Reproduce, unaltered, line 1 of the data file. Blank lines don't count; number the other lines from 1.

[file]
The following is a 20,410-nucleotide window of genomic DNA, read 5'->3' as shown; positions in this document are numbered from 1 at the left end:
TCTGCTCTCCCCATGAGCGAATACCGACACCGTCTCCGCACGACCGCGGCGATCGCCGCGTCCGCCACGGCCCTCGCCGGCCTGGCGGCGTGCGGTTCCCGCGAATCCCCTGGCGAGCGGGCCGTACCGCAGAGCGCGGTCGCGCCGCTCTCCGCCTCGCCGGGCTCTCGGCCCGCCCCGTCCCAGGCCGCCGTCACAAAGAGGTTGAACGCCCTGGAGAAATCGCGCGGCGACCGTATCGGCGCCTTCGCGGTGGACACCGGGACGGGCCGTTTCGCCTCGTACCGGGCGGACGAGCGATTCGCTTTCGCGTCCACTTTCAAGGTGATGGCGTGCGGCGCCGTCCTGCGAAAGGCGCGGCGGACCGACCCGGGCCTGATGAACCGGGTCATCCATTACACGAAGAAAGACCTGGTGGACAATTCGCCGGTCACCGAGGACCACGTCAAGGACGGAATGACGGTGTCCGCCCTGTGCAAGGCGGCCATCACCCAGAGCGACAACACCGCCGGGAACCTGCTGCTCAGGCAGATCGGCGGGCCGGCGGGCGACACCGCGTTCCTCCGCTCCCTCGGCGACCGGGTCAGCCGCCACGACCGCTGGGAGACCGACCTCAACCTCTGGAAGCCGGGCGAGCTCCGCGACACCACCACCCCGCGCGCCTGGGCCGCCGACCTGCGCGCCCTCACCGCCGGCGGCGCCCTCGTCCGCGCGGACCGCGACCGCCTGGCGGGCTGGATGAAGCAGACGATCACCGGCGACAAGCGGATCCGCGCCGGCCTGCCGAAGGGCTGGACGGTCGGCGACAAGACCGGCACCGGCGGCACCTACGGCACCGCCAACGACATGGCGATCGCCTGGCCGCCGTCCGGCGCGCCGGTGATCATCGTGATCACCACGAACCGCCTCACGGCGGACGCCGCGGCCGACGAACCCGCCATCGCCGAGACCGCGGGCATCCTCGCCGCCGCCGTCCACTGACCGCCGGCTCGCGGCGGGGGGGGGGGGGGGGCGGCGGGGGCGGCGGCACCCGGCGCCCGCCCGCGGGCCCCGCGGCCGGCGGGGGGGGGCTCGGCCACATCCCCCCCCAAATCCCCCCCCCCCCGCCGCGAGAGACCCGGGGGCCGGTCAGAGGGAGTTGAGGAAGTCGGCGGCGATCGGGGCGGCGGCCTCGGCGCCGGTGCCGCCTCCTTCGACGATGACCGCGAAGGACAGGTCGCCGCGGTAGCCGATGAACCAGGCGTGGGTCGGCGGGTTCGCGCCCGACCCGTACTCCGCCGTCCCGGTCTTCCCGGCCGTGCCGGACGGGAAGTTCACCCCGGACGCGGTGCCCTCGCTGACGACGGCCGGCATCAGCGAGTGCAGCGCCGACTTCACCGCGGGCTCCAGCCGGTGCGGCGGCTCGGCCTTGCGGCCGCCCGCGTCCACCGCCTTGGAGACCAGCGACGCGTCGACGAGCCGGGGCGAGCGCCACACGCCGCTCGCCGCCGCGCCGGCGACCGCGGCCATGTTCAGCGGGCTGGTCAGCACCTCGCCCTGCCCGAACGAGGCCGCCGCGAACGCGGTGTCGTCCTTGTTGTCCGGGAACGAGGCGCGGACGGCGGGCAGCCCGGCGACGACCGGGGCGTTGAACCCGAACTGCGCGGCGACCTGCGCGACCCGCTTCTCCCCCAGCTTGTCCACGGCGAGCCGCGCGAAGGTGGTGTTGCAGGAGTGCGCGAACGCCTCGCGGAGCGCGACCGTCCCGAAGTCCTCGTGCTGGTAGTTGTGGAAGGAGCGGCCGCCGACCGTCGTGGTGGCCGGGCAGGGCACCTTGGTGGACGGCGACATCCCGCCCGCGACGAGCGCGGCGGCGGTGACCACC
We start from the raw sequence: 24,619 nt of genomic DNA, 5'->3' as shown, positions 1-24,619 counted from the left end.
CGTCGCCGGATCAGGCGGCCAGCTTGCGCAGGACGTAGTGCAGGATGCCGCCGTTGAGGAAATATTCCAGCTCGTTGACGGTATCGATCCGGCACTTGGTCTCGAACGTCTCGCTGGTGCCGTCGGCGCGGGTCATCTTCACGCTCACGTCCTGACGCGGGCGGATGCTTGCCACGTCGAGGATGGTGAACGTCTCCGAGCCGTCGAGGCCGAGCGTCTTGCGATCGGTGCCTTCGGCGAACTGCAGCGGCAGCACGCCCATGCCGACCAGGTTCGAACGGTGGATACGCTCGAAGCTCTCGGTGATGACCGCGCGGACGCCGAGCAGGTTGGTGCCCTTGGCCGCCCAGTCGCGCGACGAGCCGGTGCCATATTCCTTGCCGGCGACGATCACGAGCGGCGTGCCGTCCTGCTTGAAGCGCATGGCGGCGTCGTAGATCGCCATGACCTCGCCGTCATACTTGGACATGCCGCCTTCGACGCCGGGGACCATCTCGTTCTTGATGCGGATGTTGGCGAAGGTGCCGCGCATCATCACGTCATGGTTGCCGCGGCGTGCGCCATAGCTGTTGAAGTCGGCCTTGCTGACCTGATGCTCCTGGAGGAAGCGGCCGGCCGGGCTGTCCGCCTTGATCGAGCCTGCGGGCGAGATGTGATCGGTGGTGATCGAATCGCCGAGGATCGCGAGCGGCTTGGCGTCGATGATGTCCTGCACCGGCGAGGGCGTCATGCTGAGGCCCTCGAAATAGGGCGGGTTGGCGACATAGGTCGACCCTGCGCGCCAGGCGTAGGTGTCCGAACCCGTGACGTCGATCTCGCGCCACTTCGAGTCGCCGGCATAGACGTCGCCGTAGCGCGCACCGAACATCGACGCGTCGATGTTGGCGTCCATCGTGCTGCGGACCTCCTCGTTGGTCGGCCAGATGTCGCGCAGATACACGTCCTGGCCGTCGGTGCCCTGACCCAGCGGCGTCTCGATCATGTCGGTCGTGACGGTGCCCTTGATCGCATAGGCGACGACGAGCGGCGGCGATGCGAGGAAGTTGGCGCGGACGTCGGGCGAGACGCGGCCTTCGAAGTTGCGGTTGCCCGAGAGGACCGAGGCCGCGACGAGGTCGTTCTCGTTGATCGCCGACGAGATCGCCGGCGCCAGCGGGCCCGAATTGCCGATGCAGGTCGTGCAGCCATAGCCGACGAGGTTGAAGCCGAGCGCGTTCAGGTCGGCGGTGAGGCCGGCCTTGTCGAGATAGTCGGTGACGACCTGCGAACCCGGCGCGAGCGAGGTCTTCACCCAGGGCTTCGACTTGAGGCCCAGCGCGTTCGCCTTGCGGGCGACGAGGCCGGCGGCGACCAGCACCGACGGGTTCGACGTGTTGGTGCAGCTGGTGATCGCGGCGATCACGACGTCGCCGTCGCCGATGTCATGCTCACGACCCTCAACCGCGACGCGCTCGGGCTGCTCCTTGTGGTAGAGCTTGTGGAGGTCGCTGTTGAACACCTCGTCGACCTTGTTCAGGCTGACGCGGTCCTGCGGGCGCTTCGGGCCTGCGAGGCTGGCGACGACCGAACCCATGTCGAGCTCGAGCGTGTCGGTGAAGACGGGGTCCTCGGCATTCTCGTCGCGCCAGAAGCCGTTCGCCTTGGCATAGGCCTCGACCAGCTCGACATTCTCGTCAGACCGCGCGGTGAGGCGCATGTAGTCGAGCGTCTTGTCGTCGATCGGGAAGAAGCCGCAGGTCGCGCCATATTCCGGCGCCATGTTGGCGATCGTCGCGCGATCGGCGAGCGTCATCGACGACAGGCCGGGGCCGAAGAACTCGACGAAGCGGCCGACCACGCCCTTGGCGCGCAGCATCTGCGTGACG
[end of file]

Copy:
The following is a 20,410-nucleotide window of genomic DNA, read 5'->3' as shown; positions in this document are numbered from 1 at the left end: